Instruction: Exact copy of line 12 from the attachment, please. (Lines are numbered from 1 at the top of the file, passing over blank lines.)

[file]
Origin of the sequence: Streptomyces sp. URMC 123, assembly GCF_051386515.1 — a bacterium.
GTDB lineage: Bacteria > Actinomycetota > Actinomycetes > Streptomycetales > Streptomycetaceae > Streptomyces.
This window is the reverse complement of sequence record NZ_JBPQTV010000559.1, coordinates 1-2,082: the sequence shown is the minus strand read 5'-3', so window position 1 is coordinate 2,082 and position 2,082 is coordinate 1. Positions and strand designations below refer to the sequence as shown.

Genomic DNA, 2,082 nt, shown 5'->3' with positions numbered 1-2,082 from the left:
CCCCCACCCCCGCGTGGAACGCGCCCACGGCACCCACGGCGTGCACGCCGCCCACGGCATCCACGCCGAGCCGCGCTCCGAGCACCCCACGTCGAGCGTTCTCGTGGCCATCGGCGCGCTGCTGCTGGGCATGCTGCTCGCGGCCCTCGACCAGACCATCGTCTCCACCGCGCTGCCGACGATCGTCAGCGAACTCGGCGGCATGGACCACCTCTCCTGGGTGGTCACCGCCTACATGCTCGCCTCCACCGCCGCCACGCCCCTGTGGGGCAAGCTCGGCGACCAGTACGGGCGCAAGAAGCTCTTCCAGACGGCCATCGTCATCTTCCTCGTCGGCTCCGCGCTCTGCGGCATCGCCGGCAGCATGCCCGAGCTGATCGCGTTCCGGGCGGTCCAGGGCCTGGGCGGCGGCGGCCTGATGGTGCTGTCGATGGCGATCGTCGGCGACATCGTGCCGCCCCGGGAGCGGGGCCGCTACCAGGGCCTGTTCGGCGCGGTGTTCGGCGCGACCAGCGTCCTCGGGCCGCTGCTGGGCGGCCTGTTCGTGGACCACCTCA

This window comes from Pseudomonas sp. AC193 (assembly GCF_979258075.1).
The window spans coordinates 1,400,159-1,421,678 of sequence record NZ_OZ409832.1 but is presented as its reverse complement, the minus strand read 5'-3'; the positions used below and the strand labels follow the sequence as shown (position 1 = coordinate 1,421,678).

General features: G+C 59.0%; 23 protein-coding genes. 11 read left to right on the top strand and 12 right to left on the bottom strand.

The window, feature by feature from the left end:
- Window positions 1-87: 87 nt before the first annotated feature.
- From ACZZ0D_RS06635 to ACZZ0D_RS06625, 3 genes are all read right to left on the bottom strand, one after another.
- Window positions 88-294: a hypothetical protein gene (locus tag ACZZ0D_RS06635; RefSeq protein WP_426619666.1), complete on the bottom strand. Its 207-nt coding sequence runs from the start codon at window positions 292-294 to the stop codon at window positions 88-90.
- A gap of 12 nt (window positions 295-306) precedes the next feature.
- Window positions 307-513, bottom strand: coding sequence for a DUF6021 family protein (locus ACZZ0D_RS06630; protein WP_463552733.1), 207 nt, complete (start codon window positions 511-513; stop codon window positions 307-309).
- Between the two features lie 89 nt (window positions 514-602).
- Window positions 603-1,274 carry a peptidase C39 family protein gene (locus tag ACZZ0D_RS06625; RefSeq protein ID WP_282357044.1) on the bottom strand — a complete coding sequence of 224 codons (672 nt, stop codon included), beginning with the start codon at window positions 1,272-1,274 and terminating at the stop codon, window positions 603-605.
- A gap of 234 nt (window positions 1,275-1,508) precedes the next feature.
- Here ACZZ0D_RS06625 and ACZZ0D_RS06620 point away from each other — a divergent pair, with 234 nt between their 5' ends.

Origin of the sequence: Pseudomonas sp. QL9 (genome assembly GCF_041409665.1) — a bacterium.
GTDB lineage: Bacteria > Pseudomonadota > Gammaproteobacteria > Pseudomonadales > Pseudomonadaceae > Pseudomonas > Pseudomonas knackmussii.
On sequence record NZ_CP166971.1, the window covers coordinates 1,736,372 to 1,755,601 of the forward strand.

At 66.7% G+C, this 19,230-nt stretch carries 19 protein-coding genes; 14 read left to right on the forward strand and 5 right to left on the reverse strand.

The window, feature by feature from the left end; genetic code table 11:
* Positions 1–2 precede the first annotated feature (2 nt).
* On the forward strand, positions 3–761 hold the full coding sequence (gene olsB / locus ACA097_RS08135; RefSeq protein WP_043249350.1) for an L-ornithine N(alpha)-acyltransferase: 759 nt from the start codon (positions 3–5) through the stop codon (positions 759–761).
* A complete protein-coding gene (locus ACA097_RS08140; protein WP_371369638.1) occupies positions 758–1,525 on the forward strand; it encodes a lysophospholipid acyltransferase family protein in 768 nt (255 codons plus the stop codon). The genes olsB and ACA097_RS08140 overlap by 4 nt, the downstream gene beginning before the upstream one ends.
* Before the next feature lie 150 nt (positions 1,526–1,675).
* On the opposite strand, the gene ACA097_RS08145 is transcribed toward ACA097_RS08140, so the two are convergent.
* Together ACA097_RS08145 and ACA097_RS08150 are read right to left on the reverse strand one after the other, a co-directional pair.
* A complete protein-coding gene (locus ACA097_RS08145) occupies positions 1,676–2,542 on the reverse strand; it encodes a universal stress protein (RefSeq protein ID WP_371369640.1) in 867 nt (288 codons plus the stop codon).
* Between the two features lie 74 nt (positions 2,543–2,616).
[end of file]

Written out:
- Window positions 88-294: a hypothetical protein gene (locus tag ACZZ0D_RS06635; RefSeq protein WP_426619666.1), complete on the bottom strand. Its 207-nt coding sequence runs from the start codon at window positions 292-294 to the stop codon at window positions 88-90.